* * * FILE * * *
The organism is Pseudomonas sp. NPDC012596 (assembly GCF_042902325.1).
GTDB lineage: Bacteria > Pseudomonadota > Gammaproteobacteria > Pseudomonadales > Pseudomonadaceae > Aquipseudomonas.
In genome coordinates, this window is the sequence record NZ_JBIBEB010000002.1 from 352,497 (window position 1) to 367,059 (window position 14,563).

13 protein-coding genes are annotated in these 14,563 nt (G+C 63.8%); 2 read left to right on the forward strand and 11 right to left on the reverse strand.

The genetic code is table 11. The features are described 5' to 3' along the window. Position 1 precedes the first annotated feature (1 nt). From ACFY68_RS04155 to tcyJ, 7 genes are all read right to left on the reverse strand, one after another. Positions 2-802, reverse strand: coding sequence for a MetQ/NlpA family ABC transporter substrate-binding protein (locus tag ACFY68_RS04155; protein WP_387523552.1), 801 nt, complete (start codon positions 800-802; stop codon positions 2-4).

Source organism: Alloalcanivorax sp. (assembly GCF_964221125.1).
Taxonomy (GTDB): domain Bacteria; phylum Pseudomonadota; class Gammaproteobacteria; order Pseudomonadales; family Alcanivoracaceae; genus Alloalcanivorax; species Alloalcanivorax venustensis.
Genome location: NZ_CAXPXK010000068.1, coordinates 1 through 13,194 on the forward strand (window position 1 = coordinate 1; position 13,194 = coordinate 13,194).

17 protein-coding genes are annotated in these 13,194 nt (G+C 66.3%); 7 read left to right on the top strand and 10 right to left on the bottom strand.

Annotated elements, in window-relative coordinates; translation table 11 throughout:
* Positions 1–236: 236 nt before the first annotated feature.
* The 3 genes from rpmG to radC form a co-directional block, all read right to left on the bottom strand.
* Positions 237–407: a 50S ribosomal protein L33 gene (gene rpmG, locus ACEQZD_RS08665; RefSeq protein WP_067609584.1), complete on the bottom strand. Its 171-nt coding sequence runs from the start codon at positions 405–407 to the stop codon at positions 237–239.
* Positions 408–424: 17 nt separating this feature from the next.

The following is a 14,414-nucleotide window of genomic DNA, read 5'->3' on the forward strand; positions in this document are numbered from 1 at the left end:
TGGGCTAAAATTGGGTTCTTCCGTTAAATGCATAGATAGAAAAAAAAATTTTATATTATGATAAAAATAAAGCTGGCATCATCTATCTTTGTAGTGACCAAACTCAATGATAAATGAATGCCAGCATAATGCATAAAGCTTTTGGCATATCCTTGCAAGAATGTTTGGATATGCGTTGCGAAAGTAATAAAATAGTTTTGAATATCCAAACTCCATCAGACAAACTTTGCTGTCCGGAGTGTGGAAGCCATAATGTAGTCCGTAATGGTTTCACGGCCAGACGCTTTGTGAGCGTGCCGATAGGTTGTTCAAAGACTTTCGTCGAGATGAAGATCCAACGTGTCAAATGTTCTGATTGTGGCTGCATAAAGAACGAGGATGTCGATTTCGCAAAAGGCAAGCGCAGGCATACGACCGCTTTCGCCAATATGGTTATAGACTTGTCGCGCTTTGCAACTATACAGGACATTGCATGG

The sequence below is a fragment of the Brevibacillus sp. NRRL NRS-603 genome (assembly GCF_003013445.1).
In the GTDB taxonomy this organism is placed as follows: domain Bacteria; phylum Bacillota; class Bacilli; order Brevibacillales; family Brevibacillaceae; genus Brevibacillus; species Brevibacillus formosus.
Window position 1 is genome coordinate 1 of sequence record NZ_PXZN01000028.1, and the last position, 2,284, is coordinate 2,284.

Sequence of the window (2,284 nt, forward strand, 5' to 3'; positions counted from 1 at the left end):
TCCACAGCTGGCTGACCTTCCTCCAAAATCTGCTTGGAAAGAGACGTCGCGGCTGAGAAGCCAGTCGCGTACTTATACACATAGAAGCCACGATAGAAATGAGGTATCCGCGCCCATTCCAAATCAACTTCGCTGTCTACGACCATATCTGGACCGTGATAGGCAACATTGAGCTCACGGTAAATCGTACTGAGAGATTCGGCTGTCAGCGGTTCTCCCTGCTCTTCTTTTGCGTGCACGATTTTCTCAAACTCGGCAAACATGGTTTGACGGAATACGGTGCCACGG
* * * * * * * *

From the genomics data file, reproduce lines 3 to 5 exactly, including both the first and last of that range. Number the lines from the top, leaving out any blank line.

In genome coordinates, this window is the sequence record NZ_JBIBEB010000002.1 from 352,497 (window position 1) to 367,059 (window position 14,563).

13 protein-coding genes are annotated in these 14,563 nt (G+C 63.8%); 2 read left to right on the forward strand and 11 right to left on the reverse strand.

The genetic code is table 11. The features are described 5' to 3' along the window. Position 1 precedes the first annotated feature (1 nt). From ACFY68_RS04155 to tcyJ, 7 genes are all read right to left on the reverse strand, one after another. Positions 2-802, reverse strand: coding sequence for a MetQ/NlpA family ABC transporter substrate-binding protein (locus tag ACFY68_RS04155; protein WP_387523552.1), 801 nt, complete (start codon positions 800-802; stop codon positions 2-4).